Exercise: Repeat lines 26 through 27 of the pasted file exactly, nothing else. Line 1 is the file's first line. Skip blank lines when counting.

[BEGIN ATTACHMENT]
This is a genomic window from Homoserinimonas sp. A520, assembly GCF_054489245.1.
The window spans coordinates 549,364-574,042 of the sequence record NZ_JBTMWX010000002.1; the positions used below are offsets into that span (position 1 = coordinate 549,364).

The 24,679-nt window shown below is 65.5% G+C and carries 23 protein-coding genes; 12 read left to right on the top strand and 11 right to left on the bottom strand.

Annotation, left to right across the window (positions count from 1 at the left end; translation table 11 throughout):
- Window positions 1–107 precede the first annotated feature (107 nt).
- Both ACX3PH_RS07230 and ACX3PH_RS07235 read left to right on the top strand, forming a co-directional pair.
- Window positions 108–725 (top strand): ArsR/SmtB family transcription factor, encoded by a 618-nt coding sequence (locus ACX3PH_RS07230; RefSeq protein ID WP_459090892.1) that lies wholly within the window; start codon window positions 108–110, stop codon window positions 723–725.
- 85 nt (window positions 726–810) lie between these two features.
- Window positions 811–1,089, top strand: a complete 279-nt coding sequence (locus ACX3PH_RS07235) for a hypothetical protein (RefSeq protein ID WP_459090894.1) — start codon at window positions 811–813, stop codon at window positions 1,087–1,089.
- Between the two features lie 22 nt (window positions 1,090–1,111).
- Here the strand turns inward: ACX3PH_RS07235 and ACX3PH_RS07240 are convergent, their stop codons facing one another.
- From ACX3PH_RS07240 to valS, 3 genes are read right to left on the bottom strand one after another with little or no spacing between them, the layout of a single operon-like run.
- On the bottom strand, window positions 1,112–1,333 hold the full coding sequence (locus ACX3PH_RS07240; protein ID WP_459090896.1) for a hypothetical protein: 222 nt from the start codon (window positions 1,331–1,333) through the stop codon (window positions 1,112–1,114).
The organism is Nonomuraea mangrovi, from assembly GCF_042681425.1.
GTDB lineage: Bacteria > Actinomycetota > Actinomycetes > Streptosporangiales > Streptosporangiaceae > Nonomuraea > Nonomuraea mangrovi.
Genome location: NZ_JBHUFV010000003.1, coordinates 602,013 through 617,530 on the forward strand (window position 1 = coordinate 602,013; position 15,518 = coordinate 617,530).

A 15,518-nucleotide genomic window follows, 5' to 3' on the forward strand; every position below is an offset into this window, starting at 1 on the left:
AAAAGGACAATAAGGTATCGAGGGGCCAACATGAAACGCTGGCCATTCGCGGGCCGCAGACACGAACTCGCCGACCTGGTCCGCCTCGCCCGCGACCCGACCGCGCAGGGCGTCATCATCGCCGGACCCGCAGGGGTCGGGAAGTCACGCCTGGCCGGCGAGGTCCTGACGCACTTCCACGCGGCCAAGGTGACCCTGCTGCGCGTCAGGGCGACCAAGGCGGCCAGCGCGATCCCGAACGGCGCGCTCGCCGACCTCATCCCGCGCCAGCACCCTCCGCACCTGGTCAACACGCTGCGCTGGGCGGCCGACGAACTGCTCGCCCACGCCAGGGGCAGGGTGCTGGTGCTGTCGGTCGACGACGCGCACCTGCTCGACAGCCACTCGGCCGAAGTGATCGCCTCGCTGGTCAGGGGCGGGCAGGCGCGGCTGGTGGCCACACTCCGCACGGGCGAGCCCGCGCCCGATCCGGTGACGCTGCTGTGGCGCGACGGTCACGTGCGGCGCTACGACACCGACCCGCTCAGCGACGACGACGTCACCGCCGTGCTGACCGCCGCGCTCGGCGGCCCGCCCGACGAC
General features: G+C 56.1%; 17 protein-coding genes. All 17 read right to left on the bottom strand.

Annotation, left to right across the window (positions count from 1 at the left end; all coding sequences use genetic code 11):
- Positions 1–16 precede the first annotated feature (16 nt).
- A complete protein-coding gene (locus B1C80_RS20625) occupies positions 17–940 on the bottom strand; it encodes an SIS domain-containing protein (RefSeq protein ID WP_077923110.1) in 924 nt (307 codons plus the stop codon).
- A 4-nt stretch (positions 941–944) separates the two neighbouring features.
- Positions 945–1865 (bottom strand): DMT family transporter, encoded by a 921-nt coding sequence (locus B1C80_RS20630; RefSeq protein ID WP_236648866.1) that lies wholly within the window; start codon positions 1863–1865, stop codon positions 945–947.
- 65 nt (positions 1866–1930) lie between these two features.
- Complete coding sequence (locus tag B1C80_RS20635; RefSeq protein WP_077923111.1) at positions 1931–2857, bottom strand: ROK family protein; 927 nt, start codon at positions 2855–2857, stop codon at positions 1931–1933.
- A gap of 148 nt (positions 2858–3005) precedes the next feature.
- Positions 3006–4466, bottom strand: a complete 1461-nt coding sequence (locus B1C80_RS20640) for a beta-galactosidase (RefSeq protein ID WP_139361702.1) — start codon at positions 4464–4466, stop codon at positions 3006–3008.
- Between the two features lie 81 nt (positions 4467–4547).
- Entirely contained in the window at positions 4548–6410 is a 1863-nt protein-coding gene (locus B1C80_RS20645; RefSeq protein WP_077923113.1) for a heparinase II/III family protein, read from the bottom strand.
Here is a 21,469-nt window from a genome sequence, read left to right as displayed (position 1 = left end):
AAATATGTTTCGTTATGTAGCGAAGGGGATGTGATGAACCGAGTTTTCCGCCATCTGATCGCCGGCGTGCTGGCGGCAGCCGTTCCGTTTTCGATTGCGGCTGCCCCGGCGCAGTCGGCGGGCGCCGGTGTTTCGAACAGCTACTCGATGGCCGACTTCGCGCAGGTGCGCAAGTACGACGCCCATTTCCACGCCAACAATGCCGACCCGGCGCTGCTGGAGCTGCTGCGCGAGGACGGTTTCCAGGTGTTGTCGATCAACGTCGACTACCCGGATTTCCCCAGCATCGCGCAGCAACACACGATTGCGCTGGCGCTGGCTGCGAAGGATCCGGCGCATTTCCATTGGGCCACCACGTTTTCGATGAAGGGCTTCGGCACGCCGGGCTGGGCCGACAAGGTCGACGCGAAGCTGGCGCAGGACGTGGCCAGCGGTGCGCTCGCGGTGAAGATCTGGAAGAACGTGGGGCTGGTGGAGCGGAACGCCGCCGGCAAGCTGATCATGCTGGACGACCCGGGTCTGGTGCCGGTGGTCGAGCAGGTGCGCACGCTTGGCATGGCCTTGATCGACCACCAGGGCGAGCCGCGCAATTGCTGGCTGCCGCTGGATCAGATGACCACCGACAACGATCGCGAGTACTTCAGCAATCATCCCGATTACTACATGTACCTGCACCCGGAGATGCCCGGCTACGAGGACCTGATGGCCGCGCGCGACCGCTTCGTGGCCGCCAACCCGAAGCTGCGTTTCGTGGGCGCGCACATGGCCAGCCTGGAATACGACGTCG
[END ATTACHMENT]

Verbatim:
- Complete coding sequence (locus tag B1C80_RS20635; RefSeq protein WP_077923111.1) at positions 1931–2857, bottom strand: ROK family protein; 927 nt, start codon at positions 2855–2857, stop codon at positions 1931–1933.
- A gap of 148 nt (positions 2858–3005) precedes the next feature.